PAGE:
This may be an appropriate article to begin a new feature on varnelis.net. A few times a month (if that), I'll be sending out more lengthy or provocative posts via email in hopes of stimulating more discussion and to avoid the perennial emails to my colleagues suggesting that they go read my blog. If you're reading this post that way, it's because you're a member of my "inner circle." If not, and you want to be, try signing up in the block on the right of the page. Contact me if it doesn't work.
In any event…
Vijay Patel sent me a link to this article by Nick Carr in the Guardian: Software Companies are Building Their Way to a Very Material Future. In the article, Carr points to a new building boom among computing firms such as Google or Microsoft. Remember Manuel de Landa's thesis that meshworks lead to hierarchies and hierarchies lead to meshworks? This is perfect evidence of the case, as these large corporations require ever bigger data centers for their massive server farms.
From the 1970s onward, the paradigm of big computing broke down as more and more computational power came to reside in personal computers. Many readers of this blog are probably too young to remember those pre-web days when you would go to a lab to connect up to a mainframe via like a DEC PDP-11 over a dumb terminal; my first experience computing, in fact, was over an ASR-33 teletype. Eventually, as the story of joyous liberation goes, power was distributed to the PC.
Don't mistake network culture for distributed culture. Far from it.*
The migration of the means of production back up to the web and the growth of social networking sites is generating a mass wave of consolidation and aggregation. As the Internet has grown, so has the share of Internet traffic dominated by the top ten web sites (see this article by Richard McManus). We may be seeing a thousand flowers bloom at the level of content production, but control is in the hands of the few.
And now, with Web 2.0 taking hold, we have software applications migrating to the Web. This is attractive for individuals since licenses are often free in exchange for precious demographic data that would otherwise be unavailable—hence no more need to pirate—and to corporations since annual leases can be more conveniently written off than outright purchases.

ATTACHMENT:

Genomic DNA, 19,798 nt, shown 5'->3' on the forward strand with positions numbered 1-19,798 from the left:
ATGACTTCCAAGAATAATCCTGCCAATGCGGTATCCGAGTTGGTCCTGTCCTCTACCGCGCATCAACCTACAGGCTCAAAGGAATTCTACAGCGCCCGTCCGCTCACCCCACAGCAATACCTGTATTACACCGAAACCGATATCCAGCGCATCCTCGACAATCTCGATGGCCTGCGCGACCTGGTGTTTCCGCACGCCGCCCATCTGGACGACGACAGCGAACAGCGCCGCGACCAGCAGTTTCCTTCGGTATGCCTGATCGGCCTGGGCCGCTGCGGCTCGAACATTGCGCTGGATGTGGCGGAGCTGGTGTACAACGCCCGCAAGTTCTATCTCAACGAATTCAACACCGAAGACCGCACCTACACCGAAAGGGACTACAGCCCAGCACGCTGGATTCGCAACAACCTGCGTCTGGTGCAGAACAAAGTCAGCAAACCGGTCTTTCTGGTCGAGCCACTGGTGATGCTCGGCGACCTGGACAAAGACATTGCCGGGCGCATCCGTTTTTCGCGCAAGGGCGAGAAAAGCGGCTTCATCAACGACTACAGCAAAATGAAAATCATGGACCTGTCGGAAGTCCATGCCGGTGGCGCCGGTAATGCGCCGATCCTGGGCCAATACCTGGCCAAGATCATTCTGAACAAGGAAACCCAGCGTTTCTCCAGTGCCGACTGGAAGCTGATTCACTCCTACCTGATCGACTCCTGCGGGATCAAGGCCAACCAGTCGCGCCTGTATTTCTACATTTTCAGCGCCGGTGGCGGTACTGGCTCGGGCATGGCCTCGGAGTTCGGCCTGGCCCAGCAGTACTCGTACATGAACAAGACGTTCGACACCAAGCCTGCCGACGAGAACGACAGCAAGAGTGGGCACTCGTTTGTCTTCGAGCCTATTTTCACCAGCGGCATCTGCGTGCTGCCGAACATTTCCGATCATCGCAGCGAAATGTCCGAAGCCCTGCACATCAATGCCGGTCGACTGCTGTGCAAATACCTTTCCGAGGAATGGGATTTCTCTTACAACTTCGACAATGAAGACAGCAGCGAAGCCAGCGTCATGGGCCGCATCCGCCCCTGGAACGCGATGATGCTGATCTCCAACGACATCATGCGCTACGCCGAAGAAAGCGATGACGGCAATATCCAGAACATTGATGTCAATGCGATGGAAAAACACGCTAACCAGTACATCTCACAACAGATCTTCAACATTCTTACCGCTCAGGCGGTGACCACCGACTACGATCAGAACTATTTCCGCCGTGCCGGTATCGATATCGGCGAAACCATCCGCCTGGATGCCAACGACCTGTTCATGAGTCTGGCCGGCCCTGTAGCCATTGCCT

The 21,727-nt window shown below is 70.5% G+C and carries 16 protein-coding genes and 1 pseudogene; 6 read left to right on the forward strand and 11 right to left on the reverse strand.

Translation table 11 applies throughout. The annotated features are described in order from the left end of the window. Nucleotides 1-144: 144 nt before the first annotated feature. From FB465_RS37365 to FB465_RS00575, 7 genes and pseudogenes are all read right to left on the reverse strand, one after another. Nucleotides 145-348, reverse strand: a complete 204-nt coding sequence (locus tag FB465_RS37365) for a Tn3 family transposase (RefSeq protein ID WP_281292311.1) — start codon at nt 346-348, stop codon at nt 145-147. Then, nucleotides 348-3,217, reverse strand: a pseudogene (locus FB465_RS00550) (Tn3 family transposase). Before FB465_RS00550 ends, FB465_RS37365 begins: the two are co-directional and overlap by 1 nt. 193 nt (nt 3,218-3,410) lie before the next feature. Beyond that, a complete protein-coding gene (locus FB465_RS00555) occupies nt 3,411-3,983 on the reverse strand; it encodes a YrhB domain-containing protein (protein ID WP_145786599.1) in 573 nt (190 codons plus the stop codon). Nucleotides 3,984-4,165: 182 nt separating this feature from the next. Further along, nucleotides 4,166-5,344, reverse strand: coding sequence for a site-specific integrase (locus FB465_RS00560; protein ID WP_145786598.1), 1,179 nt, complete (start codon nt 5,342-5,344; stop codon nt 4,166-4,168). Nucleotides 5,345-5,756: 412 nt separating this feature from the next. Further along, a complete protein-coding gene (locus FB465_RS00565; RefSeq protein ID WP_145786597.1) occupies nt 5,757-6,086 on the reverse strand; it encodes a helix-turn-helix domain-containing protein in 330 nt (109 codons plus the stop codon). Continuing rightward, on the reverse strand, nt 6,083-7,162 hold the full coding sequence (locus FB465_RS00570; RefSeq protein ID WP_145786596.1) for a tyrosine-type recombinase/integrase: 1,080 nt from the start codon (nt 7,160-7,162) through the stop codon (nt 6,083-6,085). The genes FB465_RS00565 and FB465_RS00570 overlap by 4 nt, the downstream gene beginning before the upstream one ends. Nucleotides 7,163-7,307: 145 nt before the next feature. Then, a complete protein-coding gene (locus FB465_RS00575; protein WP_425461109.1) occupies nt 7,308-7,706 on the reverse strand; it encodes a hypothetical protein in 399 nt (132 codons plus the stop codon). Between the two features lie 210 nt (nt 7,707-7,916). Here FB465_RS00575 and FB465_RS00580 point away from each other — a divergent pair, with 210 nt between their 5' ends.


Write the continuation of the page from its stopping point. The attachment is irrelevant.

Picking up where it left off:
But it also suggests that after three decades of the means of production drifting downward into our hands, they are beginning to slip away from us again. The meshworks are breeding new hierarchies.
I don't see this as a positive step. I also don't hold much faith that agitation on the part of the anarcho-libertarian streak on the Internet is going to change matters much. Rather, as network culture develops, we find the coils of the serpent that is capital tightening again. Indeed, this seems to be a salient feature of network culture: that if big computing 1.0 was Fordist, and the PC was post-Fordist, then big computing 2.0 is a hallmark of network culture. In future posts, I hope to explore what this means.
*Some day I should come up with a list of my key theses. This should be one of them.
new cultures of self-display challenge us to rethink foundational
concepts in film and media theory and, consequently, to rethink the very
conditions of our approach. For clearly these cultures are not
necessarily those of mastery and visual pleasure. They do not resolve
easily to questions of perception, power, and language. They are cultures
of showing as much as those of watching. Instead of a reliance on
questions of spectatorship, language, and scopic power, we are challenged
to foreground issues of performance, affect, and display.
Jordan's text is compelling to me because it raises aspects of network culture that I've underplayed in my essay to date. For if new means of self-expression are available to us, I've undertheorized just why we choose to show. Jordan's perspective, which draws on Foucauldian and psychonanalytic theories, helps get at this issue.